December, 2019





Stellar Phono

It’s not often the world’s most respected reviewer within a product category heaps praise on a company’s products, but when that happens, it’s time to celebrate.

Stereophile’s Michael Fremer has been at the forefront of vinyl reproduction for as many years as I care to admit to. He’s a tireless advocate of the art of turntables and record playback. So, when Mikey Fremer gets excited about a new phono stage and proclaims in the January 2020 issue of Stereophile:

“The midrange on this phono preamp is as open, uncongested, transparent, and revealing as that of any phono preamp I’ve heard at any price.”

It’s an exciting moment.

When you realize he’s referring to the PS Audio Stellar Phono that retails for $2,495, it gets even more exciting, especially because he was comparing it to units that cost 20X more.

“I spent a great deal of time listening to and enjoying this $2500 phono preamp—not enjoying it “for the price” but just enjoying listening to music, oblivious to price or that of the product it stood in for—be it the Ypsilon VP100 (silver edition) phono preamp/MC16LSUT step-up transformer combination or the CH Precision P1 phono preamp/X1 power supply combination, both of which cost 20 times as much.

I left the Stellar Phono in the system far longer than needed for me to draw conclusions because I found listening to it pleasurable, particularly its midrange clarity, transparency, textural and tonal richness, and accurate and generous spatial performance. It’s a preamp you want to listen to.”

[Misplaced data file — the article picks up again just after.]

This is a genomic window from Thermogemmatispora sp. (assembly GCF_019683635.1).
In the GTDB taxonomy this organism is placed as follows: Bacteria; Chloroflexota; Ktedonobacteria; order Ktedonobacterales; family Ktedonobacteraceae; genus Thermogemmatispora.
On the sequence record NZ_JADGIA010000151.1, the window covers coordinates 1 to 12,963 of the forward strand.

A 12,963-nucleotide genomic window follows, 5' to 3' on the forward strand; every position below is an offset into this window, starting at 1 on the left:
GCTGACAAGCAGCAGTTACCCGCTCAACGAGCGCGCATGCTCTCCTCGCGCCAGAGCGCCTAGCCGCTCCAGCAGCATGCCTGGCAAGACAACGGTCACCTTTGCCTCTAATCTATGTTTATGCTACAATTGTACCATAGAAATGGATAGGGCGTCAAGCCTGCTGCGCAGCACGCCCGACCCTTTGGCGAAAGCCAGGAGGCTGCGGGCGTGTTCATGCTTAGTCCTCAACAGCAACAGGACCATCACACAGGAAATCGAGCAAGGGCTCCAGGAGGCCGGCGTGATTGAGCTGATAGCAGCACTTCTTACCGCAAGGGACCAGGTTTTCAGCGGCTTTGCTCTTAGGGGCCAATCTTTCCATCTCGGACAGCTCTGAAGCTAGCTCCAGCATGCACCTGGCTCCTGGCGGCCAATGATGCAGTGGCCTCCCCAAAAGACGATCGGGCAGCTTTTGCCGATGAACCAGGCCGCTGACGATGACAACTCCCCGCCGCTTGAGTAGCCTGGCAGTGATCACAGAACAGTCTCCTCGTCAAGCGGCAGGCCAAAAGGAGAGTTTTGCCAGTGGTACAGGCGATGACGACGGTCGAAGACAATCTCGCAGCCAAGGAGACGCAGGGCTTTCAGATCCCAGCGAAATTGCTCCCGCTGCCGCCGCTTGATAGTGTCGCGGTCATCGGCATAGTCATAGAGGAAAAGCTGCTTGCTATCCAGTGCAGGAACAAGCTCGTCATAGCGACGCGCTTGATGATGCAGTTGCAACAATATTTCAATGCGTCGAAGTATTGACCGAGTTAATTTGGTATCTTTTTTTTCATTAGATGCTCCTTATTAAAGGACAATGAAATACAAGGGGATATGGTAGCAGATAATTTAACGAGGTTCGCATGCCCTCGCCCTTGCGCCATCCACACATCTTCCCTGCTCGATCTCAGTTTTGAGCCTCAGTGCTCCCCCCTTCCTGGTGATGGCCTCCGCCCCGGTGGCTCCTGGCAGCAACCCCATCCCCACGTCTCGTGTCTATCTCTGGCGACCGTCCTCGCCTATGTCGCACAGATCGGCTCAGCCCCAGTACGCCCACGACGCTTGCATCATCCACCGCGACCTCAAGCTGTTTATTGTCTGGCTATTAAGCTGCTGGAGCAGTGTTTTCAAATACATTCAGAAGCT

What a great way to start the new year.

(ht to Bob Wood for the great spoof on Nipper)



Check out Stellar Phono



Lunch with Paul

One of the great pleasures of our industry is found in the people we meet: music lovers, hifi buffs, engineers, the press and, in particular, up and coming superstars.

Little brings me more personal pleasure than to meet these smart, savvy, young people intent on changing the world and making what we do even better.

The Audio Belle is the penname for Cynthia Bishop, a delightful young lady, programmer, musician, and contributor to Steve Guttenberg’s channel. Hailing from the Lone Star State, Cynthia has a real passion for audio—and who’s not going to support that.

She now has her own YouTube channel which you can visit here, and sign up to watch her ongoing interviews with audio insiders.

There’s currently a three-part interview with moi, which you can view here, as well as interviews with Wilson Audio.

Do me a favor and subscribe to her YouTube channel and help spread the word. We need to support rising talent to keep our passion alive.



Power of recordings

Great audio systems need great recordings. It’s how we make the most of all the magic in the music. Similarily, great recording studios need the best high-end equipment.

One terrific label is Germany’s Stockfish Records, whose artists include several of my favorites: Alan Taylor, Sarah K, and Chris Jones for starters.